gms | German Medical Science

68th Annual Meeting of the German Society of Neurosurgery (DGNC)
7th Joint Meeting with the British Neurosurgical Society (SBNS)

German Society of Neurosurgery (DGNC)

14 - 17 May 2017, Magdeburg

A standardized outpatient ICP monitoring using the standing-supine-sitting-paradigm in clinical practice

Meeting Abstract

  • Sebastian Müller - Universitätsmedizin Göttingen, Klinik für Neurochirurgie, Göttingen, Deutschland
  • Christian von der Brelie - Neurochirurgische Klinik, Universitätsklinik Schleswig-Holstein, Campus Kiel, Deutschland; Neurochirurgische Universitätsklinik Göttingen, Göttingen, Deutschland
  • Florian B Freimann - Universitätsmedizin Göttingen, Klinik für Neurochirurgie, Göttingen, Deutschland
  • Veit Rohde - Universitätsmedizin Göttingen, Klinik und Poliklinik für Neurochirurgie, Göttingen, Deutschland
  • Bawarjan Schatlo - Universitätsklinik Göttingen, Klinik f. Neurochirurgie, Göttingen, Deutschland

Deutsche Gesellschaft für Neurochirurgie. Society of British Neurological Surgeons. 68. Jahrestagung der Deutschen Gesellschaft für Neurochirurgie (DGNC), 7. Joint Meeting mit der Society of British Neurological Surgeons (SBNS). Magdeburg, 14.-17.05.2017. Düsseldorf: German Medical Science GMS Publishing House; 2017. DocMO.04.06

doi: 10.3205/17dgnc025, urn:nbn:de:0183-17dgnc0254

Published: June 9, 2017

© 2017 Müller et al.
This is an Open Access article distributed under the terms of the Creative Commons Attribution 4.0 License. See license information at



Objective: A minority of patients with ventriculoperitoneal shunts suffer from symptoms of positional over- or underdrainage. Fine-tuning shunt settings despite programmable valves and gravitational assistance can be difficult. The introduction of telemetric intracranial pressure (ICP) recordings has allowed us to improve shunt therapy in this subgroup of patients. In order to standardize ICP measurement conditions, we devised a simple and repeatable manoeuver for outpatient telemetric ICP recording and assessed test-retest reliability and clinical utility.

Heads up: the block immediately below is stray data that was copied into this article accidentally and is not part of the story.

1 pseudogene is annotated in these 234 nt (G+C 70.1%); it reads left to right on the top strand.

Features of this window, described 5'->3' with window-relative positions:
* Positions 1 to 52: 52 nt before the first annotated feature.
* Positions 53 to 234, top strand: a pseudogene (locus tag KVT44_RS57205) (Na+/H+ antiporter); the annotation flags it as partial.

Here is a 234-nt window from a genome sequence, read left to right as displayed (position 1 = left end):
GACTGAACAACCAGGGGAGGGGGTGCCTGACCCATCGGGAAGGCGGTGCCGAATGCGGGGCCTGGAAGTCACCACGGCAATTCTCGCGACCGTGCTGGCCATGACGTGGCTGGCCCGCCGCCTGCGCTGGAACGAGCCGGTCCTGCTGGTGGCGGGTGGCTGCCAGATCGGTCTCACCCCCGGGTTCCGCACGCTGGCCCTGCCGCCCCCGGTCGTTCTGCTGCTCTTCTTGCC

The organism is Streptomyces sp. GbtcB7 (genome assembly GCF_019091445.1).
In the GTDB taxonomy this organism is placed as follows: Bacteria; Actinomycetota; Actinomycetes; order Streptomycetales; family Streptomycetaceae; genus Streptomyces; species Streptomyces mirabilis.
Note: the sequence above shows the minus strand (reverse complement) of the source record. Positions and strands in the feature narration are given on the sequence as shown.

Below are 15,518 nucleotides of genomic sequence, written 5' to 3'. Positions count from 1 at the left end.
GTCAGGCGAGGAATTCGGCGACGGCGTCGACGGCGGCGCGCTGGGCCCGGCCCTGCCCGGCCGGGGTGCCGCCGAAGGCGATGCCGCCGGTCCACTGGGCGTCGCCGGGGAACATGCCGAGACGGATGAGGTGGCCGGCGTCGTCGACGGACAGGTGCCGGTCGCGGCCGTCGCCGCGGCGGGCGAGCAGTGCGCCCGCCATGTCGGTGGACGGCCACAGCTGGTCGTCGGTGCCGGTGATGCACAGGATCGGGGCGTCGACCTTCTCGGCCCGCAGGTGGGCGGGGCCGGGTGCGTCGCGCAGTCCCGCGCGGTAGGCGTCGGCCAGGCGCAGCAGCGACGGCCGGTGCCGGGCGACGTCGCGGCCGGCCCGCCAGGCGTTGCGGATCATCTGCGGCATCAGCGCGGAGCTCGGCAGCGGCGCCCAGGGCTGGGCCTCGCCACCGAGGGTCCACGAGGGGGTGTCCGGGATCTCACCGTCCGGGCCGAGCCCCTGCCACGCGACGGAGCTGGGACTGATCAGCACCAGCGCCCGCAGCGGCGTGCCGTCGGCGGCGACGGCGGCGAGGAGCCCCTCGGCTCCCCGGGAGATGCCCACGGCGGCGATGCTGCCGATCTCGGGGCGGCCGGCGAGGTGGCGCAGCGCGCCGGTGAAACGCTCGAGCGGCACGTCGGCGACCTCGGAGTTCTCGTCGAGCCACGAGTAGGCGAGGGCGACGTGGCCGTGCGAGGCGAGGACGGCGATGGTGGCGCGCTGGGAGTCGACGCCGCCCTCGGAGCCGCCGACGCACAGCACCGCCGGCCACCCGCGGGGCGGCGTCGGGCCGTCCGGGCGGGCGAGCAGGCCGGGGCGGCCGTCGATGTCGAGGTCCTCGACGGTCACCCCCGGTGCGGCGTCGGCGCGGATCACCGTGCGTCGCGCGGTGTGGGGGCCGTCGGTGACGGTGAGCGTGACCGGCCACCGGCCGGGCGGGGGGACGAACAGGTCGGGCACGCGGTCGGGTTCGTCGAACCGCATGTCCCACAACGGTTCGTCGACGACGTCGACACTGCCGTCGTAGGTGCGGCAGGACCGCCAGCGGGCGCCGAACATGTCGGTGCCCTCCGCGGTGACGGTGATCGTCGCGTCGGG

Methods: The standing-supine-sitting-paradigm requires postural changes in 10-minute intervals over 30 minutes. All ICP measurements (Neurovent-P-tel system, Raumedic) were analyzed using a dedicated freeware tool. Valve adjustments and their clinical impact were assessed. The test re-test reliability was assessed by consecutive measurements without shunt adjustments.

Results: Overall test re-test reliability was excellent (Pearson´s correlation coefficient 0.95, p<0.001). We evaluated 165 ICP measurements in 18 patients with a mean age of 36 years (range 25-65). Clinical intracranial hypotension in 21 measurements was associated with a mean ICP of (standing) -12.5±6.5mmHg, (supine) 4.3±6.5mmHg and (sitting) -11.5±7.1mmHg. In patients with moderate symptoms, measurements revealed a standing pressure of -6.4±4.6mmHg, supine pressure of 10.5±4.4mmHg and a sitting pressure of -4.8±2.6mmHg. In patients with assumed intracranial hypertension, 20 measurements were performed and revealed a mean ICP of 1.7±6.4mmHg in the standing, 15.6±5.1mmHg in the supine and -0.9±6.0mmHg in the sitting position. Twenty-nine shunt valve adjustments resulted from these measurements and led to improvement in clinical symptoms in 19 cases (65%) after valve adjustment.

Conclusion: We confirmed the test-retest reliability of the “stand-supine-sit”-paradigm. The interpretation of ICP values in this highly selected patient cohort poses a formidable challenge even on the individual level. Generalizations obtained from this pooled dataset are difficult. However, we obtained modest symptom improvement based on measurements in about two thirds of patients based on our recordings.